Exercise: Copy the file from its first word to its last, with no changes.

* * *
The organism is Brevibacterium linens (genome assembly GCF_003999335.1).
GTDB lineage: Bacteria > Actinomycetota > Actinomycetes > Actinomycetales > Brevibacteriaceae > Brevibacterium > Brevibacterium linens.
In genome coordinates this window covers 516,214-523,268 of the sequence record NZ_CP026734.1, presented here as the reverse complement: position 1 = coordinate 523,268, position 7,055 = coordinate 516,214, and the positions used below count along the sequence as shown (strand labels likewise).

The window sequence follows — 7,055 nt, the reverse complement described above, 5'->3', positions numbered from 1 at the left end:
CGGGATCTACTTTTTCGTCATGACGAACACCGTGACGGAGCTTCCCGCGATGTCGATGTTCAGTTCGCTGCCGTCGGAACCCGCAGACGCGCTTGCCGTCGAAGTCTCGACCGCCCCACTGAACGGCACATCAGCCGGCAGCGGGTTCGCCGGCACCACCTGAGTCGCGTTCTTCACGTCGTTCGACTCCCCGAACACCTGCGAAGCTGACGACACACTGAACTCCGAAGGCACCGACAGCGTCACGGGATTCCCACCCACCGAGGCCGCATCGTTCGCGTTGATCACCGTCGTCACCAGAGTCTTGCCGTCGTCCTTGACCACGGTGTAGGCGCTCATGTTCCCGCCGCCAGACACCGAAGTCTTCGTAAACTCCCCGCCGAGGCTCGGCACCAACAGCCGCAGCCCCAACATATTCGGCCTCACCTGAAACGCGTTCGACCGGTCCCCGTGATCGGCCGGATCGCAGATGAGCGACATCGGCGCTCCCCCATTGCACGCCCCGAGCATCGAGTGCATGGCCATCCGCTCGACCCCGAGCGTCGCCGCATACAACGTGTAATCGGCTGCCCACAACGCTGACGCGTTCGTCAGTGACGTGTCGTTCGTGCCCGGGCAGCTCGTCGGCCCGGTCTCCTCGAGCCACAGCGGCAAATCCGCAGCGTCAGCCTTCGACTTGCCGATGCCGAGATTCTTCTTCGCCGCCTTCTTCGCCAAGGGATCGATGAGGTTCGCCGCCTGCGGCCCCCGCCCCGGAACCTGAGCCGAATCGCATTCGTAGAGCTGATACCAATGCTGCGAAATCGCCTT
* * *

The organism is Brevibacterium linens (genome assembly GCF_003999335.1).
GTDB lineage: Bacteria > Actinomycetota > Actinomycetes > Actinomycetales > Brevibacteriaceae > Brevibacterium > Brevibacterium linens.
In genome coordinates this window covers 516,214-523,268 of the sequence record NZ_CP026734.1, presented here as the reverse complement: position 1 = coordinate 523,268, position 7,055 = coordinate 516,214, and the positions used below count along the sequence as shown (strand labels likewise).

The window sequence follows — 7,055 nt, the reverse complement described above, 5'->3', positions numbered from 1 at the left end:
CGGGATCTACTTTTTCGTCATGACGAACACCGTGACGGAGCTTCCCGCGATGTCGATGTTCAGTTCGCTGCCGTCGGAACCCGCAGACGCGCTTGCCGTCGAAGTCTCGACCGCCCCACTGAACGGCACATCAGCCGGCAGCGGGTTCGCCGGCACCACCTGAGTCGCGTTCTTCACGTCGTTCGACTCCCCGAACACCTGCGAAGCTGACGACACACTGAACTCCGAAGGCACCGACAGCGTCACGGGATTCCCACCCACCGAGGCCGCATCGTTCGCGTTGATCACCGTCGTCACCAGAGTCTTGCCGTCGTCCTTGACCACGGTGTAGGCGCTCATGTTCCCGCCGCCAGACACCGAAGTCTTCGTAAACTCCCCGCCGAGGCTCGGCACCAACAGCCGCAGCCCCAACATATTCGGCCTCACCTGAAACGCGTTCGACCGGTCCCCGTGATCGGCCGGATCGCAGATGAGCGACATCGGCGCTCCCCCATTGCACGCCCCGAGCATCGAGTGCATGGCCATCCGCTCGACCCCGAGCGTCGCCGCATACAACGTGTAATCGGCTGCCCACAACGCTGACGCGTTCGTCAGTGACGTGTCGTTCGTGCCCGGGCAGCTCGTCGGCCCGGTCTCCTCGAGCCACAGCGGCAAATCCGCAGCGTCAGCCTTCGACTTGCCGATGCCGAGATTCTTCTTCGCCGCCTTCTTCGCCAAGGGATCGATGAGGTTCGCCGCCTGCGGCCCCCGCCCCGGAACCTGAGCCGAATCGCATTCGTAGAGCTGATACCAATGCTGCGAAATCGCCTT